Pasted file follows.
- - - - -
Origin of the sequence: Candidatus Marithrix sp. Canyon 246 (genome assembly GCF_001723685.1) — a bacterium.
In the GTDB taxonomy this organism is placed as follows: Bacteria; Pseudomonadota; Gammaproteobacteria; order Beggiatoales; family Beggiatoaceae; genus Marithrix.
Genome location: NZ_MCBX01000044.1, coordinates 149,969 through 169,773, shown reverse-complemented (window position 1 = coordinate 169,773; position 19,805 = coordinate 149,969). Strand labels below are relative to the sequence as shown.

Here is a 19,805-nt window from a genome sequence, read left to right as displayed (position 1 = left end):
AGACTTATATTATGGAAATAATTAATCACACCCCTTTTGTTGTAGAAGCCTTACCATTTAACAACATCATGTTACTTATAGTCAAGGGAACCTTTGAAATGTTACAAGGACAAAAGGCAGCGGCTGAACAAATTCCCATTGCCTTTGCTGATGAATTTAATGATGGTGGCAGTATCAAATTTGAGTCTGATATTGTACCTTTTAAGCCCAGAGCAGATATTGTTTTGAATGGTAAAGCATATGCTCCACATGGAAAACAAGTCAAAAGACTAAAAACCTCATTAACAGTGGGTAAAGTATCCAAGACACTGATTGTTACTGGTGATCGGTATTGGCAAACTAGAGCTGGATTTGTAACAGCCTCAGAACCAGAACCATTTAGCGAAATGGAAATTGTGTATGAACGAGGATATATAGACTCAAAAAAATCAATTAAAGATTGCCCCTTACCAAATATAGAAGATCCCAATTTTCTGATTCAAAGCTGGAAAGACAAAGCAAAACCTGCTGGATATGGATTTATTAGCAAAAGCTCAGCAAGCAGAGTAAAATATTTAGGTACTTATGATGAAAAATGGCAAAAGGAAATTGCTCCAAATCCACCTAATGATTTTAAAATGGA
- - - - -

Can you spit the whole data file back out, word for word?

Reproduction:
Origin of the sequence: Candidatus Marithrix sp. Canyon 246 (genome assembly GCF_001723685.1) — a bacterium.
In the GTDB taxonomy this organism is placed as follows: Bacteria; Pseudomonadota; Gammaproteobacteria; order Beggiatoales; family Beggiatoaceae; genus Marithrix.
Genome location: NZ_MCBX01000044.1, coordinates 149,969 through 169,773, shown reverse-complemented (window position 1 = coordinate 169,773; position 19,805 = coordinate 149,969). Strand labels below are relative to the sequence as shown.

Here is a 19,805-nt window from a genome sequence, read left to right as displayed (position 1 = left end):
AGACTTATATTATGGAAATAATTAATCACACCCCTTTTGTTGTAGAAGCCTTACCATTTAACAACATCATGTTACTTATAGTCAAGGGAACCTTTGAAATGTTACAAGGACAAAAGGCAGCGGCTGAACAAATTCCCATTGCCTTTGCTGATGAATTTAATGATGGTGGCAGTATCAAATTTGAGTCTGATATTGTACCTTTTAAGCCCAGAGCAGATATTGTTTTGAATGGTAAAGCATATGCTCCACATGGAAAACAAGTCAAAAGACTAAAAACCTCATTAACAGTGGGTAAAGTATCCAAGACACTGATTGTTACTGGTGATCGGTATTGGCAAACTAGAGCTGGATTTGTAACAGCCTCAGAACCAGAACCATTTAGCGAAATGGAAATTGTGTATGAACGAGGATATATAGACTCAAAAAAATCAATTAAAGATTGCCCCTTACCAAATATAGAAGATCCCAATTTTCTGATTCAAAGCTGGAAAGACAAAGCAAAACCTGCTGGATATGGATTTATTAGCAAAAGCTCAGCAAGCAGAGTAAAATATTTAGGTACTTATGATGAAAAATGGCAAAAGGAAATTGCTCCAAATCCACCTAATGATTTTAAAATGGA